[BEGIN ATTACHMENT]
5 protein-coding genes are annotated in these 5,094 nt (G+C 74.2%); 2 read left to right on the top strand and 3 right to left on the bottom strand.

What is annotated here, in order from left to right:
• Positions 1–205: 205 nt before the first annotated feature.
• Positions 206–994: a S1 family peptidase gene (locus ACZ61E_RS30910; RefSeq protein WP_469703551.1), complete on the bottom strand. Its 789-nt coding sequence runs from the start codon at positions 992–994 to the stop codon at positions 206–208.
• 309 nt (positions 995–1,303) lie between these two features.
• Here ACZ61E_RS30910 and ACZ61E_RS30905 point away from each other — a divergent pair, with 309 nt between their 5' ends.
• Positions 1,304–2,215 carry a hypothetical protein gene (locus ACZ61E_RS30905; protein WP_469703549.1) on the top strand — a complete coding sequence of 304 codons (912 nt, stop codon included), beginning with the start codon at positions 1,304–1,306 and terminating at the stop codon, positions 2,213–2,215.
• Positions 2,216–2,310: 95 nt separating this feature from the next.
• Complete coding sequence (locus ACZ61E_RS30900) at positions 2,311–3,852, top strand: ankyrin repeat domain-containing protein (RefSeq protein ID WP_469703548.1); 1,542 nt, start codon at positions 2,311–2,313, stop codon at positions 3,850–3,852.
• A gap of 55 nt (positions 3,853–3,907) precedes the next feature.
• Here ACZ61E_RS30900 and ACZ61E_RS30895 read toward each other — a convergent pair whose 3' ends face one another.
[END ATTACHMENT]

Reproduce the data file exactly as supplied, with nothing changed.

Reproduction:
5 protein-coding genes are annotated in these 5,094 nt (G+C 74.2%); 2 read left to right on the top strand and 3 right to left on the bottom strand.

What is annotated here, in order from left to right:
• Positions 1–205: 205 nt before the first annotated feature.
• Positions 206–994: a S1 family peptidase gene (locus ACZ61E_RS30910; RefSeq protein WP_469703551.1), complete on the bottom strand. Its 789-nt coding sequence runs from the start codon at positions 992–994 to the stop codon at positions 206–208.
• 309 nt (positions 995–1,303) lie between these two features.
• Here ACZ61E_RS30910 and ACZ61E_RS30905 point away from each other — a divergent pair, with 309 nt between their 5' ends.
• Positions 1,304–2,215 carry a hypothetical protein gene (locus ACZ61E_RS30905; protein WP_469703549.1) on the top strand — a complete coding sequence of 304 codons (912 nt, stop codon included), beginning with the start codon at positions 1,304–1,306 and terminating at the stop codon, positions 2,213–2,215.
• Positions 2,216–2,310: 95 nt separating this feature from the next.
• Complete coding sequence (locus ACZ61E_RS30900) at positions 2,311–3,852, top strand: ankyrin repeat domain-containing protein (RefSeq protein ID WP_469703548.1); 1,542 nt, start codon at positions 2,311–2,313, stop codon at positions 3,850–3,852.
• A gap of 55 nt (positions 3,853–3,907) precedes the next feature.
• Here ACZ61E_RS30900 and ACZ61E_RS30895 read toward each other — a convergent pair whose 3' ends face one another.